Corn is affected very little by hail damage until some time after emergence because the growing point is below the soil surface and in the leaf whorl. Plant damage due to hail at these early stages rarely results in any significant stand or yield loss. Approximately three weeks after emergence, all nodes and internodes have developed, and the growing point is elevated above the soil surface due to internode elongation. For the next four to five weeks, the plant grows rapidly and becomes increasingly vulnerable to hail damage up through the tasseling stage, which is the most critical period. Once past tasseling, hail would cause progressively less yield loss as the plant approaches maturity.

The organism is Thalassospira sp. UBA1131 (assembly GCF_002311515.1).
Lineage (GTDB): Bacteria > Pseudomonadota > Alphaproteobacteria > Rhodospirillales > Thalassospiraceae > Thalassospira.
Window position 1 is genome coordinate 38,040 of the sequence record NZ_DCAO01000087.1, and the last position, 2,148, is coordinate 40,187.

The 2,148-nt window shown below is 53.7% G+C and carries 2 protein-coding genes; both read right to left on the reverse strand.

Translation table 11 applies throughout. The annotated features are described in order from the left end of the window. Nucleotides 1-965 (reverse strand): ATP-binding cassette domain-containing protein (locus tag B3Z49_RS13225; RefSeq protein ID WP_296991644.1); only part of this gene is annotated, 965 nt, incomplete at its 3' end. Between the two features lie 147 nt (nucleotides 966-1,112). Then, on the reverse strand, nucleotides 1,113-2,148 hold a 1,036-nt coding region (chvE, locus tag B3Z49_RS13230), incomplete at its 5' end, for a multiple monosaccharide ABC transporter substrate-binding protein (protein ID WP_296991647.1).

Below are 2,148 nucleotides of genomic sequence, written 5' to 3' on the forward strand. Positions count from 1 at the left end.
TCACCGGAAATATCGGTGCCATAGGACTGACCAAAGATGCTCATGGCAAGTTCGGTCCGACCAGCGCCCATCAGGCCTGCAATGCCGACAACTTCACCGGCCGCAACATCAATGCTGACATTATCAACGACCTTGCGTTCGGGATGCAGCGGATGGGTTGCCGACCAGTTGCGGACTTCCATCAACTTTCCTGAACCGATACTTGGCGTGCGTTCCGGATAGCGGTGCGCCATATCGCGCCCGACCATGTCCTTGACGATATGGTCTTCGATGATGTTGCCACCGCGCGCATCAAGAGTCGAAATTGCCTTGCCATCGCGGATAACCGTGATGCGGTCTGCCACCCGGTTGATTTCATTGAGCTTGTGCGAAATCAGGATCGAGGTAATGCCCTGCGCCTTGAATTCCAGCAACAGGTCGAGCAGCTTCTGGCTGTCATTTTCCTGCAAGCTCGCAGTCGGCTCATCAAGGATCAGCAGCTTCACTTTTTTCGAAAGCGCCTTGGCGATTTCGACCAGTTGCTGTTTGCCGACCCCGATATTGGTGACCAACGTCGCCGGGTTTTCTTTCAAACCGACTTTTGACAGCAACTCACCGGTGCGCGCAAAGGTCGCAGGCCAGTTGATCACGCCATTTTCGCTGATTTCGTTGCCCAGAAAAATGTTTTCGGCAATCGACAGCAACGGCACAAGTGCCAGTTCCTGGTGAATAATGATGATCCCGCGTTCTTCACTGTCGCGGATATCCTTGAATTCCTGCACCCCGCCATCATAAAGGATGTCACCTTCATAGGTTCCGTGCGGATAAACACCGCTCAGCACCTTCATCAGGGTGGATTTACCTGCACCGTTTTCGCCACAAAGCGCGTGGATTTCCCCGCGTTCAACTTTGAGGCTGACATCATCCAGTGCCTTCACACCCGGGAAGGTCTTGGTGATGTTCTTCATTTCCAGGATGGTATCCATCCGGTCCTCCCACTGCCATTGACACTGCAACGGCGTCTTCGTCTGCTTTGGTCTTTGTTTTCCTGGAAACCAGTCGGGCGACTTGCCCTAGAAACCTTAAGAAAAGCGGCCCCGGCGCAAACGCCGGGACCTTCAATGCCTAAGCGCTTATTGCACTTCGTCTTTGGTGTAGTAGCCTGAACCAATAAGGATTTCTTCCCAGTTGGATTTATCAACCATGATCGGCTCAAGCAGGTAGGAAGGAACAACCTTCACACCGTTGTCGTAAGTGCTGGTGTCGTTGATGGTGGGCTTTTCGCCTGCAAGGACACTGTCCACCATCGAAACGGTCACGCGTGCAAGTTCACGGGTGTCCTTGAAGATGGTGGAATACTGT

* Source: Purdue University Corn & Soybean Field Guide 2008 Edition